I alleged further that Dr. Verhey in his Reformed Journal writings on Divorce interpreted “Matthew’s report that Jesus said, ‘whosoever shall put away his wife, except for fornication . . . to mean that Jesus did not say ‘whosoever shall put away his wife, except for fornication . . .’” and that “the strict condemnation of divorce except on grounds of fornication (which Matthew attributed to Jesus and which our churches traditionally maintained) Dr. Verhey rejects as ‘perhaps’ traceable to moral pride.This he does not even attempt to refute. Anyone can verify it in those articles with which he says that he is “still pleased.” The answer devotes most attention to his thesis which he accuses me of misrepresenting. Dr. Verhey’s method of “interpreting” and using the Bible are plainly shown in the examples already mentioned and they are easily verified. That thesis is a much bigger document (315 pages) and not quite so accessible although any borrower can obtain it from Calvin Library and verify for himself the references I made to it. The gist of Dr. Verhey’s answer is that that thesis says at the beginning and at the end that the Bible is authoritative but that its only concern is to show that we must be careful how we use the Bible in moral matters. “The dissertation does not recommend how the Bible should be used, but it does show how one can be careful about how one uses it,” Dr. Verhey appears to be forgetting about the eighth chapter of that Thesis which is devoted to his own conclusions (pp. 196–225).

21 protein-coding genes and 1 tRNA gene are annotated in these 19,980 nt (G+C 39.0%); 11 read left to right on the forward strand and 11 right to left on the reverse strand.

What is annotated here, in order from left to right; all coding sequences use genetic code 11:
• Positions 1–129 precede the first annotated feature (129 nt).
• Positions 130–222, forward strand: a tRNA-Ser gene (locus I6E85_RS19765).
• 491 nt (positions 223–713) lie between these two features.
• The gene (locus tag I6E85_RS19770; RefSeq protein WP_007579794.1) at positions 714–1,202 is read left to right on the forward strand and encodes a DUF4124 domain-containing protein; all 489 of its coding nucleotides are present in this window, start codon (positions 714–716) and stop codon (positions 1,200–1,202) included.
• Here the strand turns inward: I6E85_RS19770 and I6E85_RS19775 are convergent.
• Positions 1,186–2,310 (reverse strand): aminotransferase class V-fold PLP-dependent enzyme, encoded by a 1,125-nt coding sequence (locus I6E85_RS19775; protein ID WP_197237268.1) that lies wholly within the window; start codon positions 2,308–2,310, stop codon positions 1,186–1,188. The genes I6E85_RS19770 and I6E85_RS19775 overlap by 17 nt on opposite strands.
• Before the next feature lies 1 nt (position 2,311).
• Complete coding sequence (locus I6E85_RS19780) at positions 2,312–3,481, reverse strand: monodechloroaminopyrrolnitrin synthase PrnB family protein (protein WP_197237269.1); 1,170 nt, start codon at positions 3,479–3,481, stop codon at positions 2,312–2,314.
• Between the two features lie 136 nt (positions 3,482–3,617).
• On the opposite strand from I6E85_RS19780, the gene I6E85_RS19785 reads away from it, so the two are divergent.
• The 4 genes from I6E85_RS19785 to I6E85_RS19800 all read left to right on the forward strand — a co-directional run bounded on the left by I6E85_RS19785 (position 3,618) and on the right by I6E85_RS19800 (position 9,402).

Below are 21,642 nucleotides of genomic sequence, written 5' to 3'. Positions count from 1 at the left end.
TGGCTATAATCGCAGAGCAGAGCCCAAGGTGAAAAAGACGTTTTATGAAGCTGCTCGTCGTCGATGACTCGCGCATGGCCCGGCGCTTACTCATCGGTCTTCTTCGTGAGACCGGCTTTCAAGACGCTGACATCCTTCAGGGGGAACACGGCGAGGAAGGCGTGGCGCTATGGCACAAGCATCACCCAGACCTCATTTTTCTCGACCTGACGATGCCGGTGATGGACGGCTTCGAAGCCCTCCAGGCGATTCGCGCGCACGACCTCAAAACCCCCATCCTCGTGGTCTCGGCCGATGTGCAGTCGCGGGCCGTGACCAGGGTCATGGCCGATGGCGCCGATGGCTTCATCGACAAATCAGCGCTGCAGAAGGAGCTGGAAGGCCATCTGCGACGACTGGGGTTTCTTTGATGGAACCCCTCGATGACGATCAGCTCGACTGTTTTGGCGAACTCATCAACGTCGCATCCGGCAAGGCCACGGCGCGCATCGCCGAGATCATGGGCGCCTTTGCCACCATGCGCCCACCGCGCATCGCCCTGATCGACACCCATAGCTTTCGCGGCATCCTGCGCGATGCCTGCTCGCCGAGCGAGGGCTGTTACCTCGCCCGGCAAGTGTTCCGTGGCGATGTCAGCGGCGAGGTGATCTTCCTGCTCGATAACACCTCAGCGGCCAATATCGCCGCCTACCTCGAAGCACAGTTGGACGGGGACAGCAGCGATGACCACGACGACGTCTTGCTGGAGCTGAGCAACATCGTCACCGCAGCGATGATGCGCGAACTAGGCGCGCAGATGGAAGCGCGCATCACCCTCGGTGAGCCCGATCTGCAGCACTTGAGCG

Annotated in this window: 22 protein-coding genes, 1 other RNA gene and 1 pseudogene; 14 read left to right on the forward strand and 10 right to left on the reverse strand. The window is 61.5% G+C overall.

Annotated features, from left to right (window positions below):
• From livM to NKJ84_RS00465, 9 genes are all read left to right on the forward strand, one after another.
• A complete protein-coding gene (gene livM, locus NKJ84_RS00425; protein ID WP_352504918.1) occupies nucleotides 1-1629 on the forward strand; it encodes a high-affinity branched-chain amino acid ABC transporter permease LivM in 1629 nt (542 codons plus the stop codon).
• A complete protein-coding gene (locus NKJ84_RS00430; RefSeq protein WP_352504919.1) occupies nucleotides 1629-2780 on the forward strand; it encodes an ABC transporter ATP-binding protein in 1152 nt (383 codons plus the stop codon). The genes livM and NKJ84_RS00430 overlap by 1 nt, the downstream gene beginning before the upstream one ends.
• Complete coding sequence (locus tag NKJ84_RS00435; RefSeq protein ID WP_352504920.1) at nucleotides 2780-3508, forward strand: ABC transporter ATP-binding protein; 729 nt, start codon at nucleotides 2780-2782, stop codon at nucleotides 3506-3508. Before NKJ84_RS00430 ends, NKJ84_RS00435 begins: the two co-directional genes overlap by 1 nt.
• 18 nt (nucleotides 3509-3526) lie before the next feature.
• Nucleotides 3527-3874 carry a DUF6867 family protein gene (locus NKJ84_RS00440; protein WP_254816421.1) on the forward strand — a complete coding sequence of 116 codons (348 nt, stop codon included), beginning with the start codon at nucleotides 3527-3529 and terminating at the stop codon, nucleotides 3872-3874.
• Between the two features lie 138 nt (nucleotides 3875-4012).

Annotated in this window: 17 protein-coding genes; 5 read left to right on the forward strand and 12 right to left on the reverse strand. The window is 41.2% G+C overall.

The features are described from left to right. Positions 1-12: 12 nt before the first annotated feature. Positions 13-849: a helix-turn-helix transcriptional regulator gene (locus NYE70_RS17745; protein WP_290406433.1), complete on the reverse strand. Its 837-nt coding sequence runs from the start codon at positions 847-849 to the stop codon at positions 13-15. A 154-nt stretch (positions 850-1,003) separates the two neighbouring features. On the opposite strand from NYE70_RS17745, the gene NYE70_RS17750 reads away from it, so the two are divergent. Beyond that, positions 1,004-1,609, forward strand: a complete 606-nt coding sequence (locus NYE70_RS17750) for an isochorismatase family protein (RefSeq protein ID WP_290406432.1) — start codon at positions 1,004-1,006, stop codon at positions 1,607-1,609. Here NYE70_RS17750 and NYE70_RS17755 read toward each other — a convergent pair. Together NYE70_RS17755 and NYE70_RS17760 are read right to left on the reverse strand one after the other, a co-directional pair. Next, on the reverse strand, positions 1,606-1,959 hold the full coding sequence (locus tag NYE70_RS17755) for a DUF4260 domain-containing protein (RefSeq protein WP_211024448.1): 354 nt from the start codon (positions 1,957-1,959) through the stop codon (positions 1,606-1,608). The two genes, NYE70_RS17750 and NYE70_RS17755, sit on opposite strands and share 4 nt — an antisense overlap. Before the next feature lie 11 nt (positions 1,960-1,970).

It lists nine “conclusions” and “recommendations” which he makes about “the use of scripture in moral argument” (pp. 215–225). That includes a lot of “recommendations” to be covered by his claim that “the dissertation does not recommend how tile Bible should be used(If the reader wants to find a few more statements of recommendations he can find them on pages 275–284.) I have pointed out that some of those clearly stated conclusions and recommendations notably (1) his insistence that warrants from outside of the Bible are needed to apply any of its teachings to moral matters; (2) his attack on the “sola scriptura,” the Reformation doctrine that the Bible is the supreme and final authority in matters of faith and conduct; (3) and his repeated insistence that one‘s own experience has a unique and decisive role in determining when and how we must use the Bible in moral matters—cannot possibly be harmonized with what we confess about the Bible in the Belgic Confession, Articles V and VII and about God’s law in the Heidelberg Catechism. Dr. Verhey has been unable to show how these can be harmonized and he now tries to brush this all aside by accusing me, without offering any evidence, of “misrepresentations.”